TIME Magazine’s 100 most influential people: hire Mario Testino next time
April 25, 2011 § Leave a comment
By Rebecca Liao
As a serious journalistic publication, TIME Magazine is an old hat at making people who are not, perhaps, naturally photogenic photograph well. Its signature portrait is a brightly-lit closeup against a neutral background with an intriguing facial expression that, at its dullest, makes the viewer curious and, at its most effective, entices the viewer to mirror the image. Bottom line, though, the magazine’s honorees need to look good. This was especially important this year because, unlike in previous years, TIME decided to reduce many of the tributes accompanying the photographs to an ant-like 4 point font. If we didn’t bother to read the tributes before, we certainly didn’t read them this time around. The photos were left to stand on their own, and it became clear that TIME doesn’t quite always know how to style or incorporate props into people’s personas. Two suggestions for next year: supersize the tributes, or hire Mario Testino (I hear he’s still cheaper than Annie Leibowitz). Am I being too harsh? Let me know in the comments!
The lovely and hilarious Amy Poehler is expanding her repertoire to Shakespeare and will star this summer as Queen Titania in Shakespeare in the Park’s production of A Midsummer Night’s Dream. Oh, wait, that’s not the play they’re doing this summer? Oh, I get it, Amy’s show is Parks and Recreation, which has to do with nature, hence the crown of flowers. Judging by her expression, she seems to be a little befuddled by it too, but completely game, which is why we love her and all her cohorts from SNL. Still, this was hardly a Tina-Fey-hiding-under-the-desk-Amex moment.
We all know Mark Zuckerberg is a visionary, and this is before he has actually pocketed the billions and has Twitter nipping at his ankles. We have all suspected he’s not human, but according to The Social Network, he’s all too human, and you can’t create that characterization out of thin air lest the reality catch up all too quickly. This photo throws that whole storyline into doubt, though. That light in his eyes and on his forehead–I’ve seen it before. He’s receiving knowledge from a higher source and will disregard Indiana Jones’ warning to cover his eyes before…no, can’t be. He looks so calm.
I never thought that an educated and cultured woman would share so much with Sarah Palin: overexposure, unintelligible interview responses and shameless opportunism. Only Palin is a politician, so she’s somewhat expected to have those traits. Amy Chua, on the other hand, marketed herself as the model mother, not perfect, but certainly better than any of the empathetic Western parents out there with failures for children. That image has started to chip away as Chua has settled into the public eye and is ready to really have some fun. At a talk hosted by the Wall Street Journal at the New York Public Library a few weeks ago, Chua wore a suspiciously short (as in, personally tailored) blue tweed skirt that she had to constantly adjust as she shifted in her chair. Yes, it’s just a goddamn skirt, but no tiger cub would have overlooked such a detail. The photo for TIME 100 follows in the same vein. Like all those who futilely tried to dissuade the Tea Party from adopting the term for a sexual position to describe themselves, I would like to point out that “dominatrix” is a sexual term. It is a role that should be embraced as a wife. But Chua has hid her role as a wife to the public. To us, she’s only a mother. I think we’re all due for some therapy…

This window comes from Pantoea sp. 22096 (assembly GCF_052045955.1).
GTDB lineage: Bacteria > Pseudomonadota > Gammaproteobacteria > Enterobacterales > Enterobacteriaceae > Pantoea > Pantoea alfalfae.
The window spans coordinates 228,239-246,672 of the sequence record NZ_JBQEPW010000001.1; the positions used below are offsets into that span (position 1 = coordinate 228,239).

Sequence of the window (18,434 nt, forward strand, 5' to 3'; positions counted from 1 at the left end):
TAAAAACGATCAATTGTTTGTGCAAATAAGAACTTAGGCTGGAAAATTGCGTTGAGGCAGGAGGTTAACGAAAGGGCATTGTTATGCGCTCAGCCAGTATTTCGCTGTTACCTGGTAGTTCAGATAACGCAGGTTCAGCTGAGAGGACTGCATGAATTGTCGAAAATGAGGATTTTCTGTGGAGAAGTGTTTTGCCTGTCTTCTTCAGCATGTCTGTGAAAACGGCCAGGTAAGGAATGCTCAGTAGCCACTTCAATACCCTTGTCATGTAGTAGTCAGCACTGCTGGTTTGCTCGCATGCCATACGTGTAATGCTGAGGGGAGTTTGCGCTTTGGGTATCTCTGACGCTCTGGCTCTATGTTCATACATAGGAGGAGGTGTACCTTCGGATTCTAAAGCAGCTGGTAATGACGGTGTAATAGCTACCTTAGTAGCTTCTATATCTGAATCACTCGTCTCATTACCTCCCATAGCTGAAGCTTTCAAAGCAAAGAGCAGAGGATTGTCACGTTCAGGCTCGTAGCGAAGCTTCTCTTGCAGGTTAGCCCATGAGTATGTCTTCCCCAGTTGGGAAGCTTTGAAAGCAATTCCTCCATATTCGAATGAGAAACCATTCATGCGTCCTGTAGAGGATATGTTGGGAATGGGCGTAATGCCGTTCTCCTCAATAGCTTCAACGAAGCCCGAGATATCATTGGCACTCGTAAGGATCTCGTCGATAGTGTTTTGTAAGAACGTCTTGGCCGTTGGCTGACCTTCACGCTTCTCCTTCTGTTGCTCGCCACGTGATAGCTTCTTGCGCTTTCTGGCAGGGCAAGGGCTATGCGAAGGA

Which brings us to Pixar! Who doesn’t love a Pixar movie? Except, perhaps, its Chief Creative Officer? Granted, I would be a little morose too if I had to fight for real estate with the characters I created. Lasseter appears to be drowning in a sea of childlike joyfulness and doing his best impression of a sage to balance the narrative. Always on the job, I see. I knew there was a reason I actually pay to see his movies.
It’s hard to label a chef heroic. Chefs are in the pleasure business, and their craft does not easily translate to revolutionary, world-changing ideas (unless you’re Alice Waters and have convinced people who can afford it that Whole Foods and farmer’s markets are the only acceptable places to shop for groceries). If anyone has earned the honor in America, however, it’s Grant Achatz. Executive Chef at Alinea in Chicago, Grant is one of the leaders in molecular gastronomy. As his star was rising in 2007, he was diagnosed with mouth cancer and lost his ability to taste. Now cancer free and armed with a newly cerebral approach acquired when he had to build a sense of taste independent of the palate, his output of innovative dishes is as furious and delightful as ever. The field in which he works can challenge even the most adventurous eater. My family is from southern China; all the wild stories people have about the food we eat is true (there are lots of animals, not all raised on a farm, many of them quite cute). A potato impaled with a test tube, I have no problem. Vaporized Rocky Mountain oysters (not on the Alinea menu), I can also do. A pheasant presented like a science experiment, maybe it’s the vegetarianism buzzing in my ear, but I really don’t want to eat that pheasant. The photo gives the science-heavy molecular gastronomy a bad name; it’s much better if we just remain ignorant of where our food comes from.